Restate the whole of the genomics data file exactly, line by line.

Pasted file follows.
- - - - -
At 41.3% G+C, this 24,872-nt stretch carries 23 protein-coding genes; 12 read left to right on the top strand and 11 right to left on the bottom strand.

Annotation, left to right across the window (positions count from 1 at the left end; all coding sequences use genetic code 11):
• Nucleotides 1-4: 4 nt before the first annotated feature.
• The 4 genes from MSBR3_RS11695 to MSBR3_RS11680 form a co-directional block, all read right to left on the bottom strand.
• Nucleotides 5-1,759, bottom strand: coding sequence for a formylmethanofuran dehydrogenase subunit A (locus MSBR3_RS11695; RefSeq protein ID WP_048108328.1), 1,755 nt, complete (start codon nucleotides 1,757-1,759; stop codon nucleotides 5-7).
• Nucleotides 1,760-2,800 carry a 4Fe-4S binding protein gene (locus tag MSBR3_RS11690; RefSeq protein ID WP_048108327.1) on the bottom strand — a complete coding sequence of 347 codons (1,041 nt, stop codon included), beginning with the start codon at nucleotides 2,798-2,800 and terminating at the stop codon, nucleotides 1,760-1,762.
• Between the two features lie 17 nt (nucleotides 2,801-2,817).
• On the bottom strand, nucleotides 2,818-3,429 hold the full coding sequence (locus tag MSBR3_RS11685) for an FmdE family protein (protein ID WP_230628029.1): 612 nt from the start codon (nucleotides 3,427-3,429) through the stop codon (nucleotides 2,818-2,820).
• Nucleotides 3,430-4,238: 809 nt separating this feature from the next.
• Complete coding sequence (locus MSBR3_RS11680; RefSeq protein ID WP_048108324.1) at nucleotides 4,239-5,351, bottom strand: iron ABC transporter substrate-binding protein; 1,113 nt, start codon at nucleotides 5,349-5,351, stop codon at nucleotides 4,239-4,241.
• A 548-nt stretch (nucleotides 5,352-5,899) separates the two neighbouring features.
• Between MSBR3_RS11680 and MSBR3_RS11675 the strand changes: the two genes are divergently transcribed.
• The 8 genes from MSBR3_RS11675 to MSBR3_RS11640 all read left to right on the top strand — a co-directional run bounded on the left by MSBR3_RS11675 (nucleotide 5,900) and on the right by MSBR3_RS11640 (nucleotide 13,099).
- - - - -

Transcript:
At 41.3% G+C, this 24,872-nt stretch carries 23 protein-coding genes; 12 read left to right on the top strand and 11 right to left on the bottom strand.

Annotation, left to right across the window (positions count from 1 at the left end; all coding sequences use genetic code 11):
• Nucleotides 1-4: 4 nt before the first annotated feature.
• The 4 genes from MSBR3_RS11695 to MSBR3_RS11680 form a co-directional block, all read right to left on the bottom strand.
• Nucleotides 5-1,759, bottom strand: coding sequence for a formylmethanofuran dehydrogenase subunit A (locus MSBR3_RS11695; RefSeq protein ID WP_048108328.1), 1,755 nt, complete (start codon nucleotides 1,757-1,759; stop codon nucleotides 5-7).
• Nucleotides 1,760-2,800 carry a 4Fe-4S binding protein gene (locus tag MSBR3_RS11690; RefSeq protein ID WP_048108327.1) on the bottom strand — a complete coding sequence of 347 codons (1,041 nt, stop codon included), beginning with the start codon at nucleotides 2,798-2,800 and terminating at the stop codon, nucleotides 1,760-1,762.
• Between the two features lie 17 nt (nucleotides 2,801-2,817).
• On the bottom strand, nucleotides 2,818-3,429 hold the full coding sequence (locus tag MSBR3_RS11685) for an FmdE family protein (protein ID WP_230628029.1): 612 nt from the start codon (nucleotides 3,427-3,429) through the stop codon (nucleotides 2,818-2,820).
• Nucleotides 3,430-4,238: 809 nt separating this feature from the next.
• Complete coding sequence (locus MSBR3_RS11680; RefSeq protein ID WP_048108324.1) at nucleotides 4,239-5,351, bottom strand: iron ABC transporter substrate-binding protein; 1,113 nt, start codon at nucleotides 5,349-5,351, stop codon at nucleotides 4,239-4,241.
• A 548-nt stretch (nucleotides 5,352-5,899) separates the two neighbouring features.
• Between MSBR3_RS11680 and MSBR3_RS11675 the strand changes: the two genes are divergently transcribed.
• The 8 genes from MSBR3_RS11675 to MSBR3_RS11640 all read left to right on the top strand — a co-directional run bounded on the left by MSBR3_RS11675 (nucleotide 5,900) and on the right by MSBR3_RS11640 (nucleotide 13,099).